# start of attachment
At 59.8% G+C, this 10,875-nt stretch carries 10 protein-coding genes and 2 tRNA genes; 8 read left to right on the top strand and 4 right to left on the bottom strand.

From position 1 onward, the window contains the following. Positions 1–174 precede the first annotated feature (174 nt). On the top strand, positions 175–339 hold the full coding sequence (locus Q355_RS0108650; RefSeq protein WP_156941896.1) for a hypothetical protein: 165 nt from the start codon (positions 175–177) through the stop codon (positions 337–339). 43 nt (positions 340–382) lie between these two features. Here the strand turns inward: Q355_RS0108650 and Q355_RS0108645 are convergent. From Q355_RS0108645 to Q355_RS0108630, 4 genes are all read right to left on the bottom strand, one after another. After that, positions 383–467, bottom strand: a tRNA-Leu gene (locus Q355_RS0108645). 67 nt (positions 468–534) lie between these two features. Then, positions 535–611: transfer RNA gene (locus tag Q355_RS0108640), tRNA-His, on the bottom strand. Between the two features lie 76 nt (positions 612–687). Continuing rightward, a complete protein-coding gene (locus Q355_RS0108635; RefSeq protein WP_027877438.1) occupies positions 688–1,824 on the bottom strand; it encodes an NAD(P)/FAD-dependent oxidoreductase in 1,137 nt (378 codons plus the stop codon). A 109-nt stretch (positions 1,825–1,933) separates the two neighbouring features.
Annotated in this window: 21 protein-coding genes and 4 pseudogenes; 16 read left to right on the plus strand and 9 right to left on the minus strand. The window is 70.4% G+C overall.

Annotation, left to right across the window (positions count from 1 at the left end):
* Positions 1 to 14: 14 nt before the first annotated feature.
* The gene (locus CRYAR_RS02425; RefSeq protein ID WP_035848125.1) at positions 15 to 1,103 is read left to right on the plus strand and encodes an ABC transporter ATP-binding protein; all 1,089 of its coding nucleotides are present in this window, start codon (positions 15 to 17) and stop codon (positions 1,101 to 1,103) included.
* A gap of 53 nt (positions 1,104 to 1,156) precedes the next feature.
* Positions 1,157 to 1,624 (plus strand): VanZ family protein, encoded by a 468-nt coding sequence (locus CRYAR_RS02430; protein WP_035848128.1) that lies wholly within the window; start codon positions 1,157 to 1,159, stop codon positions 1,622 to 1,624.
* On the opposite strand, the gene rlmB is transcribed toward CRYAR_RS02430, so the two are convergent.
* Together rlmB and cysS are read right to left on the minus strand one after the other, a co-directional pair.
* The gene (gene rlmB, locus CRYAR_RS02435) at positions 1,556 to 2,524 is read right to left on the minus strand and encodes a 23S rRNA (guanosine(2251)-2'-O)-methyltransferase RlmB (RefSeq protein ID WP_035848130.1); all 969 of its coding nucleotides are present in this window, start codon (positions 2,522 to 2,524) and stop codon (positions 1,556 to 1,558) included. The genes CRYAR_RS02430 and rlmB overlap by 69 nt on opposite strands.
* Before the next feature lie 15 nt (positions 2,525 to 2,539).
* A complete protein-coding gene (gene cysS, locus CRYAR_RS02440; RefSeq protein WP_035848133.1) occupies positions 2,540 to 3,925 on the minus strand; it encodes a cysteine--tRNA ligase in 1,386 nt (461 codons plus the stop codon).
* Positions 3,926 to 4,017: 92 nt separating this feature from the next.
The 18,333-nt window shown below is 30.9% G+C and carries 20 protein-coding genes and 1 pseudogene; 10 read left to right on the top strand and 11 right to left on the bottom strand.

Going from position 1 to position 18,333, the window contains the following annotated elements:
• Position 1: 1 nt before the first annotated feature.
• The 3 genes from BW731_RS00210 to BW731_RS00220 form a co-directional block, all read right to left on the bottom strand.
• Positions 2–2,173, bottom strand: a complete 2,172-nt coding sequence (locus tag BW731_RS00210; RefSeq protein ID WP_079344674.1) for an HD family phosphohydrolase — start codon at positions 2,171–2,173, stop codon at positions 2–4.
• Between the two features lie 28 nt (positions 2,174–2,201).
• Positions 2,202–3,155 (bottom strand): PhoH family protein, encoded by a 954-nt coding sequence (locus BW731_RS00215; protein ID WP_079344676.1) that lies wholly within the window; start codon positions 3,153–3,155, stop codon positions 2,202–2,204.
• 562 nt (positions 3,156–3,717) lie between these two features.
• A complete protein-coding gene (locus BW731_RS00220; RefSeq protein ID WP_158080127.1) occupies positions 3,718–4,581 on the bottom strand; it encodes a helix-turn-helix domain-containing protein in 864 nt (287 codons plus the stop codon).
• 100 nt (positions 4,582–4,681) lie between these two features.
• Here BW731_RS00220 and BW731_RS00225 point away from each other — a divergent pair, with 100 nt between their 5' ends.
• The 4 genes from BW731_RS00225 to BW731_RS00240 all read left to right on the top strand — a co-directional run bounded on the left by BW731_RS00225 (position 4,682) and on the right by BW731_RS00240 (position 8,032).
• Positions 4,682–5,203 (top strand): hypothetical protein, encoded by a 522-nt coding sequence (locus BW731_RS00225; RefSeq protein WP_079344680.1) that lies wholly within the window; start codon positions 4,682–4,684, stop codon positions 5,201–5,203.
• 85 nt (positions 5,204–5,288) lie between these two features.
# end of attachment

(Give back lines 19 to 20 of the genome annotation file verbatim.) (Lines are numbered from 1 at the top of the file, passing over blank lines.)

• Positions 2–2,173, bottom strand: a complete 2,172-nt coding sequence (locus tag BW731_RS00210; RefSeq protein ID WP_079344674.1) for an HD family phosphohydrolase — start codon at positions 2,171–2,173, stop codon at positions 2–4.
• Between the two features lie 28 nt (positions 2,174–2,201).